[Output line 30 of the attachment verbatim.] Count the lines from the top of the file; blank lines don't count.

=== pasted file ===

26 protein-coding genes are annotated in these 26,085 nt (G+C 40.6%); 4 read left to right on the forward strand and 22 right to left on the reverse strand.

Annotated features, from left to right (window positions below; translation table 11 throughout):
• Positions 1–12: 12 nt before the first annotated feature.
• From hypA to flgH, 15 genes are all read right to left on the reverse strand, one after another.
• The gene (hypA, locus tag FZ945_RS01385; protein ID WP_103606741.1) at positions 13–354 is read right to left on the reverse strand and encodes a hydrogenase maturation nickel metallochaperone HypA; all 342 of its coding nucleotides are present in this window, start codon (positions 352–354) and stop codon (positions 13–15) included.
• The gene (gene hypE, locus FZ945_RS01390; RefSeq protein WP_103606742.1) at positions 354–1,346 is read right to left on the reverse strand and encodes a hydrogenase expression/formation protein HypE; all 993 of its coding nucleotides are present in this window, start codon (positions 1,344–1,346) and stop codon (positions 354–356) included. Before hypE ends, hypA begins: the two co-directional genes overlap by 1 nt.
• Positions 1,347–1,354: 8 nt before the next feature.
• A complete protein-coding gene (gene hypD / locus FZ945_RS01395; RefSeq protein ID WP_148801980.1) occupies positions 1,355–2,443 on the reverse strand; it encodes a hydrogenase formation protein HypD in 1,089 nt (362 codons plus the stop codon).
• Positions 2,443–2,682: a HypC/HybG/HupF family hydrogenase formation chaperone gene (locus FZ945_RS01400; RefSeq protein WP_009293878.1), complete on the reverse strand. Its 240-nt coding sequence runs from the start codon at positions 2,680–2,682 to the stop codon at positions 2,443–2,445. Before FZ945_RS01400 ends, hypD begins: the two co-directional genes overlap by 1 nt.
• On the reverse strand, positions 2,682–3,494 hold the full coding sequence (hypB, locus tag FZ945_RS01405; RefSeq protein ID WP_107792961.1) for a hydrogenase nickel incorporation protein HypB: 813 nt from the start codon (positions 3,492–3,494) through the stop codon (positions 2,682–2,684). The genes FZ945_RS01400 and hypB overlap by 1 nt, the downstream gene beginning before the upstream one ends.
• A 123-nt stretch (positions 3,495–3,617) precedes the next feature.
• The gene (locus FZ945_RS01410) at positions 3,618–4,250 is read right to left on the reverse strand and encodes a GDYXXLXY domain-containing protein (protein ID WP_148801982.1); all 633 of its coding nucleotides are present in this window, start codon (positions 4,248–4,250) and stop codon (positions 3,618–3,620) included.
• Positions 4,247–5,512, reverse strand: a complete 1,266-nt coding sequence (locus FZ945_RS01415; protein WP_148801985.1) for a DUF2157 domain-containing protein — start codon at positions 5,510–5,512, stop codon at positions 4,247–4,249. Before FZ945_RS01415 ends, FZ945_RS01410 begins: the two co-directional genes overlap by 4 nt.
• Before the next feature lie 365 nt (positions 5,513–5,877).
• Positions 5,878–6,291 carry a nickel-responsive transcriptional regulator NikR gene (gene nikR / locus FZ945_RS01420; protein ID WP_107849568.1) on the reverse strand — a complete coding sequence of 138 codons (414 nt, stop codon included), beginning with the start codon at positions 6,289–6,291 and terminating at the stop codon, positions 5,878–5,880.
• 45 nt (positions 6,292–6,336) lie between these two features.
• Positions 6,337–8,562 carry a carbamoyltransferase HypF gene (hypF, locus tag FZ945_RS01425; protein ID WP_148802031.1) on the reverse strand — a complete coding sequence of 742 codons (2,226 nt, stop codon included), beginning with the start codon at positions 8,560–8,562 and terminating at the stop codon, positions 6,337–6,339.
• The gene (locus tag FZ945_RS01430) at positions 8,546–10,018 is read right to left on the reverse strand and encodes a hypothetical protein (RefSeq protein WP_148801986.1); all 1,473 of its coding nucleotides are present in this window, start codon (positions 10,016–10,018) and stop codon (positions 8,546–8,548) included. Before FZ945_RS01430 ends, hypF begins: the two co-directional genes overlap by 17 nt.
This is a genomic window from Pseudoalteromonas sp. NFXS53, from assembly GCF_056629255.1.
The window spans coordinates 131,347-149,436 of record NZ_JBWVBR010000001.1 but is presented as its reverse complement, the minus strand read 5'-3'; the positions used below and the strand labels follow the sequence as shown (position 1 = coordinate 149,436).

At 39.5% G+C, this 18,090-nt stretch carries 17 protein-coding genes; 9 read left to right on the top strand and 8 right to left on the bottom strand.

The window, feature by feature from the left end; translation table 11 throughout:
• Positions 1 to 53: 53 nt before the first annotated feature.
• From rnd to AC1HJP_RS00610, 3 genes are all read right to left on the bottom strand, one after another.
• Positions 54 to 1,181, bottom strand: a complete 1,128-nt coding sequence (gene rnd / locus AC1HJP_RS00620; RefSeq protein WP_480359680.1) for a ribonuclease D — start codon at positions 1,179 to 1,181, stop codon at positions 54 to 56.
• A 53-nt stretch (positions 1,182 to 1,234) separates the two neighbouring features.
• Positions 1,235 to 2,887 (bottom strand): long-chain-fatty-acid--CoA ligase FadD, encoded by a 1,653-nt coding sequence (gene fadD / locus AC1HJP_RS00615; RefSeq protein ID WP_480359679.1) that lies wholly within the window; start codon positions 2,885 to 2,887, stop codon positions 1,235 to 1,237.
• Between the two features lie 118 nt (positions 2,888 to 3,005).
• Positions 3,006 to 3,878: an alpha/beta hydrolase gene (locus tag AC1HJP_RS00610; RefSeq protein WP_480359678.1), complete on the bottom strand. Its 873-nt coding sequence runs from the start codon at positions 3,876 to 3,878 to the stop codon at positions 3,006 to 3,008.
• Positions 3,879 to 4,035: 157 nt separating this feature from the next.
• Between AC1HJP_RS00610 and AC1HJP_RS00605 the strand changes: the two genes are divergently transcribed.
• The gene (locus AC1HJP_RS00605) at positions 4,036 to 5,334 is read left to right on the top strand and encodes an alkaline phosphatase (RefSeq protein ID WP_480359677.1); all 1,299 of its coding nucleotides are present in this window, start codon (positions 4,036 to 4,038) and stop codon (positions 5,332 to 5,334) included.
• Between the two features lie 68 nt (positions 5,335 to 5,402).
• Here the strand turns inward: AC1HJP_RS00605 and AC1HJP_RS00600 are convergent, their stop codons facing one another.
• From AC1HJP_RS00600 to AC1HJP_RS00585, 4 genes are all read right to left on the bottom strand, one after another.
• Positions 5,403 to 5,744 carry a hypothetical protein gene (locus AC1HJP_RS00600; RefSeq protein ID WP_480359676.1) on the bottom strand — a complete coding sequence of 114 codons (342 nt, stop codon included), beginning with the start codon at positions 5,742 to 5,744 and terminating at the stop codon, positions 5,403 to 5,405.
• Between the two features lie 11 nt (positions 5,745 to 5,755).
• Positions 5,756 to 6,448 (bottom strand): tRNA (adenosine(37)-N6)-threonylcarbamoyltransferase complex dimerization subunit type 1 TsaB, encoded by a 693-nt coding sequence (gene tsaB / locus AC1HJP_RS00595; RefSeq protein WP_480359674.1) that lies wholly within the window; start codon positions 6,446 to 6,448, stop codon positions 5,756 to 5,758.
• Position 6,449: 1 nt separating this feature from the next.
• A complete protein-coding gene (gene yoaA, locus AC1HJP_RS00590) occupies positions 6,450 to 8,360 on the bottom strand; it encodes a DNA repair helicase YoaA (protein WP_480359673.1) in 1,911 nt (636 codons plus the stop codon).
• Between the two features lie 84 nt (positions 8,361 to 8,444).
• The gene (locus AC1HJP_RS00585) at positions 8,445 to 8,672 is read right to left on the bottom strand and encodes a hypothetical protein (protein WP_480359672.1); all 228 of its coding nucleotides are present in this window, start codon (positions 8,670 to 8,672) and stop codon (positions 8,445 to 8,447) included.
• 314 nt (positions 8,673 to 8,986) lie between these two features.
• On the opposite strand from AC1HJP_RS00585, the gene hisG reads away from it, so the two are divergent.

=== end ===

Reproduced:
• Positions 3,879 to 4,035: 157 nt separating this feature from the next.